• Paul Greenberg: The forgotten massacre

    May 23, 2014

    Strange, the once obscure villages that war makes unforgettable, forever resonant with the echoes of battle. Gettysburg. Hastings. Lexington and Concord. The fate of nations, and of freedom, was determined by what happened at such places. And their names became indelible. So it is with the names of massacres, too, names soaked in blood and shame. Names like Fort Pillow. That was the Union post in Tennessee just north of Memphis where black troops wearing the uniform of the United States Army were slaughtered. It wouldn't be the first time.

  • The great bobwhite question, or: In defense of the American vernacular

    May 22, 2014

    What's happening to all the bobwhite quail Arkansas used to have? It's a question that has stumped many a sportsman, bird-watcher and environmentalist in the Natural State, not to mention a mere newspaper columnist like me. But the other day I was informed I've been using the wrong term for the bird. And that the bobwhite quail, contrary to my innocent editorial assumption and the common Arkansas vernacular, is not a bobwhite quail at all.

  • The morning after in Arkansas

    May 21, 2014

    Dawn doesn't break the morning after an election in Arkansas, but just kind of eases up over the horizon, as if afraid to shine a light on the results. It doesn't come like some hoot owl that can be heard a way off. And by the whole neighborhood. That's not its style this morning. Today dawn comes like a scooch owl, slowly, creeping almost imperceptibly closer and closer and closer to its prey ... until you look down and there's no more prey, only remains. Much like the results of an election carefully recorded in small type on the inside pages, column after column, precinct by precinct, in neat rows, like graves.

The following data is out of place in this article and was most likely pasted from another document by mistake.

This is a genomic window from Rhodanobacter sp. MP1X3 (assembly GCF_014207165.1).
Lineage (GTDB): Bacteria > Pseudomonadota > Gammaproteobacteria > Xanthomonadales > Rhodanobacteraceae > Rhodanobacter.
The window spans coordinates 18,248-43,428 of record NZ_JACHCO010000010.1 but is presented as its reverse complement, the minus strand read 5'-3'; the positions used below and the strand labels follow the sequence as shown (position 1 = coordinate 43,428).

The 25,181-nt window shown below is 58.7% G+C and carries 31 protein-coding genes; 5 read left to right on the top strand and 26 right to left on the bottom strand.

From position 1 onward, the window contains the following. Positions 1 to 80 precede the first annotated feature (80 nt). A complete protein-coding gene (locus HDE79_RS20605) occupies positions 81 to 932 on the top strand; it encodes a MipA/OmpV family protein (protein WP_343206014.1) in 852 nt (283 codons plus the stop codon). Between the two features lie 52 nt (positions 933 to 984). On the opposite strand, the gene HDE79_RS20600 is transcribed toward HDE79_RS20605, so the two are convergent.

• Frank Lloyd Wright lives again -- in Arkansas

    May 20, 2014

    Sometimes a single news story will illuminate more than just the usual darkness all around, bringing back a brighter past and, with it, hope for a brighter future. Like the latest announcement from Crystal Bridges, a not so little museum located in a little town in the heart of the heart of the country: Bentonville, Arkansas, which is up in the northwestern corner of the state. That's where a little company you may have heard of has its headquarters: Wal-Mart.